You can buy it from Amazon, Barnes & Noble, or Katrina’s site, or order it from your local bookstore. I ordered a copy from my local Barnes & Noble – I got Free Shipping to my home and it arrived in only about 2 ½ days. (It looks even more cool in person – so cool, in fact, I ordered another copy from my local indie bookshop for my great niece!)
To celebrate this great news, I’m taking part in a blog tour for Katrina’s book; the tour runs until June 16th. This blog tour is hosted by Lola’s Blog Tours. You can see the full tour schedule here.
Be sure to get to the bottom of this post, as there’s a tour-wide giveaway for the blog tour. One winner will win a signed copy of My Best Friend Runs Venus along with a $25 Amazon gift card.
Here’s what the book is about:
“At 12.9 years old, number-obsessed Kade Walker has never heard of death. Literally. But neither has anyone else he knows. Kade is one of hundreds of kids “living” across the solar system through robotic avatars while their real bodies sleep in pods on Earth. Unfortunately, robot bodies can be hacked.
One day during an (innocent!) experiment, Kade unwittingly breaks a major security wall and releases an infamous hacker. The madwoman targets all the royal avatars, including Kade’s best friend, Princess Tamika of Venus.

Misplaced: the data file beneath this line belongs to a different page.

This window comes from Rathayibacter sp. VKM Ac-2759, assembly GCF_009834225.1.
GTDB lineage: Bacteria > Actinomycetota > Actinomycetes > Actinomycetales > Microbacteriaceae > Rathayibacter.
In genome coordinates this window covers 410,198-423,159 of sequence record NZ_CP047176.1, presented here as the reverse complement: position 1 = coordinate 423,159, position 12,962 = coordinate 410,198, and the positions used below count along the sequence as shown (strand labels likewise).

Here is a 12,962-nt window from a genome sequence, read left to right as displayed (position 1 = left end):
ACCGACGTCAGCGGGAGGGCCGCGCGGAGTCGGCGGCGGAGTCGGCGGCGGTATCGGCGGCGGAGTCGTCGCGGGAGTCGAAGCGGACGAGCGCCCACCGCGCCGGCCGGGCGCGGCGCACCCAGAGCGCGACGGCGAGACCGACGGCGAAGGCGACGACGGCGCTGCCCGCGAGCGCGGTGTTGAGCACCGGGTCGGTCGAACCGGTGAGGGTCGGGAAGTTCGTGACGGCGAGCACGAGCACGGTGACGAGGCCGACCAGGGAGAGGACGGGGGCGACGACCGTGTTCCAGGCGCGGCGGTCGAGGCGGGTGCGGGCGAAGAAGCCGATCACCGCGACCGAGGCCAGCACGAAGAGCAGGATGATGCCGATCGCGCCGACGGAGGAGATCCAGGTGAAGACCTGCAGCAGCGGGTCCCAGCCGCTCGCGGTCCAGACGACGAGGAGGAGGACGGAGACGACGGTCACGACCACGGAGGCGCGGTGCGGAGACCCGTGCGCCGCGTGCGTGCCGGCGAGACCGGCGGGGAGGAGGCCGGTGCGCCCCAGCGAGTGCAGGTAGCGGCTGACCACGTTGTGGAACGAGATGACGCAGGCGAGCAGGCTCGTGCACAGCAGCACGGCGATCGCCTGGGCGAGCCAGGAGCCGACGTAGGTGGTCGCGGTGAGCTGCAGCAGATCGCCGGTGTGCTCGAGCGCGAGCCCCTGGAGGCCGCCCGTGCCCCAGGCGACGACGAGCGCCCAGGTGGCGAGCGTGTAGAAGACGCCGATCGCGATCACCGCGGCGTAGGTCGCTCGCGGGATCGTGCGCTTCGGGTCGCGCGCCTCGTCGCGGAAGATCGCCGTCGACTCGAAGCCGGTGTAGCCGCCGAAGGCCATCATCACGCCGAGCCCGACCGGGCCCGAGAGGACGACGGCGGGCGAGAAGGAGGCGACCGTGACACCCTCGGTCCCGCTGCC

If Kade and Tamika don’t want to become the hacker’s puppets, they’ve got to stop her fast–even if it means waking up on Earth to fight with bodies they never realized could be hurt.
Sidebar: after a quick peek inside, now I know why Kade looks the way he does – I think.
Welcome, Katrina! What a fun story this sounds like. Can you tell us something (non-spoilery!) about what first gave you the idea for it?
Katrina: It started with me trying to take a fantasy-based idea I saw on an old TV show and imagine how it could conceivably work as a science fiction setting. The show’s premise was that a group of teens were secretly interstellar royalty and drew magic powers from their respective planets. I think a lot of sci-fi starts with the “what ifs.” So in this case it was, “What if we could live comfortably on other planets without magic (or magic-like levels of terraforming)?” “What if we had kids and teenagers in charge?” and more importantly, “Why would we do that?” I came up with the concept of the robot avatars allowing people to live across the solar system. And since kids are much more adaptive to new technology, they’re the only ones that can use it 24/7. Hence, they’re in charge. The characters who would inhabit this world were then developed, which is actually the complete opposite of my usual brainstorming process.
Gemma: I love the thinking behind this! Tell me a little more about one of the characters. For instance, which of them would make the best friend?